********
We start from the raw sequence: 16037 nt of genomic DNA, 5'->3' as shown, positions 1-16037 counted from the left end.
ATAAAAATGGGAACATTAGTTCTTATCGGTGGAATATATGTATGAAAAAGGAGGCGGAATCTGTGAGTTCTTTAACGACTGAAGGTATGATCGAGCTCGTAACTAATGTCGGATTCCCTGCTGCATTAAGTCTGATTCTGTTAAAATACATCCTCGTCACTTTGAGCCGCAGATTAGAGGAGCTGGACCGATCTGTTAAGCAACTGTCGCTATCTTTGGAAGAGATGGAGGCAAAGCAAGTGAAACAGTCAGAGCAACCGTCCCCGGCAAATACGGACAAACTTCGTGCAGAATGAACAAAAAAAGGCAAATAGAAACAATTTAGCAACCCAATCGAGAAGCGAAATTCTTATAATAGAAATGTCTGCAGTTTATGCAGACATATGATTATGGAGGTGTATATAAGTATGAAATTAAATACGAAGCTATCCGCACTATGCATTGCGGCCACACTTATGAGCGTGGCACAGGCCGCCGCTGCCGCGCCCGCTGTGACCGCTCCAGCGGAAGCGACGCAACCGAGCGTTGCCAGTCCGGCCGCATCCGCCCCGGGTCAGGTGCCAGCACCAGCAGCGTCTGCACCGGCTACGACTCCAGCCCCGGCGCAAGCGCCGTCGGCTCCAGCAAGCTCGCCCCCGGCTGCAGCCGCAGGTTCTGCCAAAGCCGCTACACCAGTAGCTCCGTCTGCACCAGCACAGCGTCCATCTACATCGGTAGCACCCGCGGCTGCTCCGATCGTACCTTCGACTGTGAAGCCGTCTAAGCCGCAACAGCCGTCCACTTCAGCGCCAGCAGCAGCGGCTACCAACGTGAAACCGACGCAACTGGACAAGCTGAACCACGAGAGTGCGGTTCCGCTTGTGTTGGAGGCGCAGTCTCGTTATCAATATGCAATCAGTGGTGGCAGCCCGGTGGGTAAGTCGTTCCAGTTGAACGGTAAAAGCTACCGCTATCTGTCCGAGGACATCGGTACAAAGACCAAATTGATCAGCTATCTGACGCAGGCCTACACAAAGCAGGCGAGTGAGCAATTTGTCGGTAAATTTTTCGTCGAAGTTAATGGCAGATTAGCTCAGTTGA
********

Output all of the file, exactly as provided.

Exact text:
We start from the raw sequence: 16037 nt of genomic DNA, 5'->3' as shown, positions 1-16037 counted from the left end.
ATAAAAATGGGAACATTAGTTCTTATCGGTGGAATATATGTATGAAAAAGGAGGCGGAATCTGTGAGTTCTTTAACGACTGAAGGTATGATCGAGCTCGTAACTAATGTCGGATTCCCTGCTGCATTAAGTCTGATTCTGTTAAAATACATCCTCGTCACTTTGAGCCGCAGATTAGAGGAGCTGGACCGATCTGTTAAGCAACTGTCGCTATCTTTGGAAGAGATGGAGGCAAAGCAAGTGAAACAGTCAGAGCAACCGTCCCCGGCAAATACGGACAAACTTCGTGCAGAATGAACAAAAAAAGGCAAATAGAAACAATTTAGCAACCCAATCGAGAAGCGAAATTCTTATAATAGAAATGTCTGCAGTTTATGCAGACATATGATTATGGAGGTGTATATAAGTATGAAATTAAATACGAAGCTATCCGCACTATGCATTGCGGCCACACTTATGAGCGTGGCACAGGCCGCCGCTGCCGCGCCCGCTGTGACCGCTCCAGCGGAAGCGACGCAACCGAGCGTTGCCAGTCCGGCCGCATCCGCCCCGGGTCAGGTGCCAGCACCAGCAGCGTCTGCACCGGCTACGACTCCAGCCCCGGCGCAAGCGCCGTCGGCTCCAGCAAGCTCGCCCCCGGCTGCAGCCGCAGGTTCTGCCAAAGCCGCTACACCAGTAGCTCCGTCTGCACCAGCACAGCGTCCATCTACATCGGTAGCACCCGCGGCTGCTCCGATCGTACCTTCGACTGTGAAGCCGTCTAAGCCGCAACAGCCGTCCACTTCAGCGCCAGCAGCAGCGGCTACCAACGTGAAACCGACGCAACTGGACAAGCTGAACCACGAGAGTGCGGTTCCGCTTGTGTTGGAGGCGCAGTCTCGTTATCAATATGCAATCAGTGGTGGCAGCCCGGTGGGTAAGTCGTTCCAGTTGAACGGTAAAAGCTACCGCTATCTGTCCGAGGACATCGGTACAAAGACCAAATTGATCAGCTATCTGACGCAGGCCTACACAAAGCAGGCGAGTGAGCAATTTGTCGGTAAATTTTTCGTCGAAGTTAATGGCAGATTAGCTCAGTTGA